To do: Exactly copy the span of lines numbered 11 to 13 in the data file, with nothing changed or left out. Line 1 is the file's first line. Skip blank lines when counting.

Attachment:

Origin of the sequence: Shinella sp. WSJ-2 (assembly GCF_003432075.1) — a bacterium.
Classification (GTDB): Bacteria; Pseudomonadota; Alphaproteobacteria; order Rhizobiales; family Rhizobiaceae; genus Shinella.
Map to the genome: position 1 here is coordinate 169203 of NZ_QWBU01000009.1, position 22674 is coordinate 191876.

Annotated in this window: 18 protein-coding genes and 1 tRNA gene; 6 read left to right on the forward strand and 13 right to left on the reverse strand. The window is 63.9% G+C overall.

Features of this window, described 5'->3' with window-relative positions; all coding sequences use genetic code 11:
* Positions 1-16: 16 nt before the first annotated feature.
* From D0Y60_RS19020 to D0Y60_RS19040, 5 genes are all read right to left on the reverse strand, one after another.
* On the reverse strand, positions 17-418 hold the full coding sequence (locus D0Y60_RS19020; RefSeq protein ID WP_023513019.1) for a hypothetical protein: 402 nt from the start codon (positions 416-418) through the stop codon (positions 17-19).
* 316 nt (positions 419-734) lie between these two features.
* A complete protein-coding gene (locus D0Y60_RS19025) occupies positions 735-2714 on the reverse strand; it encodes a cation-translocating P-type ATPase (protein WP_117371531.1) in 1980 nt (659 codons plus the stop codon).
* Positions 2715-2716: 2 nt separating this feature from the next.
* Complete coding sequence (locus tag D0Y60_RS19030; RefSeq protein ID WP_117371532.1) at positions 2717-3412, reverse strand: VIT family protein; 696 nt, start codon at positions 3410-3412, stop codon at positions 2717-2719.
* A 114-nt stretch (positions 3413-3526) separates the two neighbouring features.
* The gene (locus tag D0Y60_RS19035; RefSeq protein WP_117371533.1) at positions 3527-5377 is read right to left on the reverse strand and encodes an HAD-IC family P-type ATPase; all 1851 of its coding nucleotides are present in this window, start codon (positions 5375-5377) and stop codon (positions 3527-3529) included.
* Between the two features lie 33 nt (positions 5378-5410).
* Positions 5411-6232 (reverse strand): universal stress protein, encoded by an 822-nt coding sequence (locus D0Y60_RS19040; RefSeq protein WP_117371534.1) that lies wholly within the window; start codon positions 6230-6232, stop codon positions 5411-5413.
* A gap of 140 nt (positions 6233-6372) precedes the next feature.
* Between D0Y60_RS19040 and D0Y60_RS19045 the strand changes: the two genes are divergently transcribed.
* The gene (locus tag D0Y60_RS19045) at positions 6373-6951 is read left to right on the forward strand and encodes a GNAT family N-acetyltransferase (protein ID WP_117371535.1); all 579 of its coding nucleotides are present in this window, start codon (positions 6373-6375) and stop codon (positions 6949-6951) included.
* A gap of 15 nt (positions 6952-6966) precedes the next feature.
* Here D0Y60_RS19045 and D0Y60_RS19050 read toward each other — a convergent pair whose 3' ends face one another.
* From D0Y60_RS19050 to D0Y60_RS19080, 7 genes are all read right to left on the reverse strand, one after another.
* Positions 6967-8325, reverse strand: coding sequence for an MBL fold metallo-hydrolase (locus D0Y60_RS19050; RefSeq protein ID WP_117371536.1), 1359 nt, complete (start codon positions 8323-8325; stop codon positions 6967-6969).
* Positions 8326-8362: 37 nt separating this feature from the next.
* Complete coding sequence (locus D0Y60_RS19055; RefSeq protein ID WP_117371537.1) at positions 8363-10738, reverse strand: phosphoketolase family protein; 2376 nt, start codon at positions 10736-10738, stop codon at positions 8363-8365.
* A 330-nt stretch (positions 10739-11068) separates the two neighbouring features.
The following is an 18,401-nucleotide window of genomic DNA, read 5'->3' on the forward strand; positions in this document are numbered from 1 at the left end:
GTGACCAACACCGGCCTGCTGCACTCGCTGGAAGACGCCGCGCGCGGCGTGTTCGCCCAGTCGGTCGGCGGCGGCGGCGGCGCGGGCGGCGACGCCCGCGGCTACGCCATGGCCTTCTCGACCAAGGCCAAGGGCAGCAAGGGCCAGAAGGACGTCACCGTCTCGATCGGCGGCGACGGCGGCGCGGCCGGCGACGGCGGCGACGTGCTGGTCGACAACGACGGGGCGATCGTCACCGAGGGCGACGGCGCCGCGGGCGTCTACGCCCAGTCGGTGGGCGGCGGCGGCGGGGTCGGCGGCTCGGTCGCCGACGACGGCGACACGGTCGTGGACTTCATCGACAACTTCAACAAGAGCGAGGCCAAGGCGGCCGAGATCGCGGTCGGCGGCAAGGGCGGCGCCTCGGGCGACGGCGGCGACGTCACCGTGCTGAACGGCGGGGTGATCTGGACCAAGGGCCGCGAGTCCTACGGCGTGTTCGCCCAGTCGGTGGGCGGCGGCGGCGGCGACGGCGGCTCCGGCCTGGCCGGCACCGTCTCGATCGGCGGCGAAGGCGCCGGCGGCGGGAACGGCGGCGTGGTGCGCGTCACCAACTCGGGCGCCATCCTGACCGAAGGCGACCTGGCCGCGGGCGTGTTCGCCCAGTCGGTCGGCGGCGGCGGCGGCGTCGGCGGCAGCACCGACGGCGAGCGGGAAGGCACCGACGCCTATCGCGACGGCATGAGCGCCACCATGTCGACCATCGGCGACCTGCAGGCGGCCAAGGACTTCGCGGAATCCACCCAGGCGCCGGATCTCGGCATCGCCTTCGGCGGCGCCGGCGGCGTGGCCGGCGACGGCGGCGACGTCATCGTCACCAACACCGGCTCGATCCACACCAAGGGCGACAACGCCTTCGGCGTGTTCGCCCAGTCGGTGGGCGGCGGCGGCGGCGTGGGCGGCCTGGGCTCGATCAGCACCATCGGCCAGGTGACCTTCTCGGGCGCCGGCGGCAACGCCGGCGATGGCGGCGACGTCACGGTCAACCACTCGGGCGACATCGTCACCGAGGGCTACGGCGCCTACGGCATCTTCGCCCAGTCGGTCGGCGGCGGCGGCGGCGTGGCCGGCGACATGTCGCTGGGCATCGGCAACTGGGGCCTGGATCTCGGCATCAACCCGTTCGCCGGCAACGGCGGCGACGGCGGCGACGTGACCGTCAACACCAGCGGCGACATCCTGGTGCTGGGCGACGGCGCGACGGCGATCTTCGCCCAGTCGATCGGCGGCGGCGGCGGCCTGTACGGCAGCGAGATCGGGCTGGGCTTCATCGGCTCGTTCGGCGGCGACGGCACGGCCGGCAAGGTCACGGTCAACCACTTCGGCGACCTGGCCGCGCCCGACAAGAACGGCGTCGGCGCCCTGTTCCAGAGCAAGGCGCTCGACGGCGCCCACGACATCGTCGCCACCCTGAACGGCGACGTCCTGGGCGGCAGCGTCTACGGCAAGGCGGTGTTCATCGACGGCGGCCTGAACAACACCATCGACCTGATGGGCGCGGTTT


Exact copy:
* Positions 2715-2716: 2 nt separating this feature from the next.
* Complete coding sequence (locus tag D0Y60_RS19030; RefSeq protein ID WP_117371532.1) at positions 2717-3412, reverse strand: VIT family protein; 696 nt, start codon at positions 3410-3412, stop codon at positions 2717-2719.
* A 114-nt stretch (positions 3413-3526) separates the two neighbouring features.